Diverse Heroes Emerge In The Automotive Industry

In an unexpected landmark decision, the U.S. Supreme Court ruled in June that employers could not discriminate against LGBTQ (lesbian, gay, bisexual, transgender, and queer) workers for their sexual orientation or gender identity. As an automotive executive, I wondered how the Supreme Court’s decision affected the 100+-year-old automotive industry, which was known for its “car guy” culture and “good ole boys” executive circles for most of its existence. And while this story began as an industry-focused analysis of LGBTQ diversity and inclusion initiatives, it ended as a testament to a corporate and societal evolution – one that encouraged an iconic corporation to admit a 52-year-old misdeed and allowed a brave group of executives to share their authentic selves.

Discrimination remains widespread

LGBTQ workplace discrimination is rampant in all industries. Millions of Americans have expressed negative sentiments and disparaging views, whether for personal or religious reasons, of those with non-conforming sexual orientations and gender identities. As a marginalized group, nearly 1 in 4 LGBTQ employees experience workplace bullying and public humiliation, according to a Ford Foundation-sponsored study by the Kapor Center. In another study sponsored by Ernst & Young, Out Leadership found that 47% of LGBTQ workers experienced microaggressions, and as a result, 70% engaged in covering behaviors to conceal their LGBTQ characteristics.

Beck Bailey, Workplace Equality Director with the Human Rights Campaign (HRC), reports that 53% of LGBTQ workers heard jokes about lesbian or gay people at least once in a while, and 20% stayed home from work to avoid discrimination. Formulating opinions about LGBTQ workers based on their assumed characteristics – and not their merits – also explains why LGBTQ workers are more likely to face income inequality and poverty, according to UCLA’s Williams Institute. Given these harsh realities, it’s no surprise that 46% of LGBTQ workers say they are closeted at work.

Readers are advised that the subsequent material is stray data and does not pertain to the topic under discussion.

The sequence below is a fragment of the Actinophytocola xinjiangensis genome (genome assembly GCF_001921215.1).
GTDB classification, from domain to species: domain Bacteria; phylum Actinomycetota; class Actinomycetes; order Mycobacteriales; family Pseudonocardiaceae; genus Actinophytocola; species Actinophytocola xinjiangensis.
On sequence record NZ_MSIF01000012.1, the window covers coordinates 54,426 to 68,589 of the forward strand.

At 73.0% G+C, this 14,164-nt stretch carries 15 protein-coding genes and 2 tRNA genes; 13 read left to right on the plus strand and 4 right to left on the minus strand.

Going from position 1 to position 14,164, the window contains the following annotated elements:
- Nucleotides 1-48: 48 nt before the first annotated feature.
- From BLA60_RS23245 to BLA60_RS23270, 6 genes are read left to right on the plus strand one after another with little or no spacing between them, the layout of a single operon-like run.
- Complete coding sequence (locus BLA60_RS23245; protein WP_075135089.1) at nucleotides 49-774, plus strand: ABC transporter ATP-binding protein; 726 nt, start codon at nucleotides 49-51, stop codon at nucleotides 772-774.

Discrimination affects the LGBTQ community differently, which explains why some subsets are more likely to identify at work: lesbians are the most likely; gay men are second; and transgender people the least. Martine Rothblatt, CEO of United Therapeutics and Founder of Sirius XM, is transgender and a well-known advocate for LGBTQ rights. She states, “I believe that transgender people do, in fact, face more discrimination than other members of the LGBTQ community. Statistically, our numbers are smaller, and the general perception towards the transgender group remains negatively biased.”

Suzanne Goldberg, one of the country’s foremost legal experts on LGBTQ matters and a professor at Columbia Law School, says, “I wish we were at the point that blatant LGBTQ discrimination had come to an end, but unfortunately, the existence of anti-discrimination protections does not put an end to discrimination … targeted hostility and harassment remain a serious problem.” In fact, before the Supreme Court decision, it was legal in most states to fire an employee for their sexual orientation or gender identity. Rothblatt adds, “America still has much progress to make when it comes to LGBTQ inclusion in corporate environments.”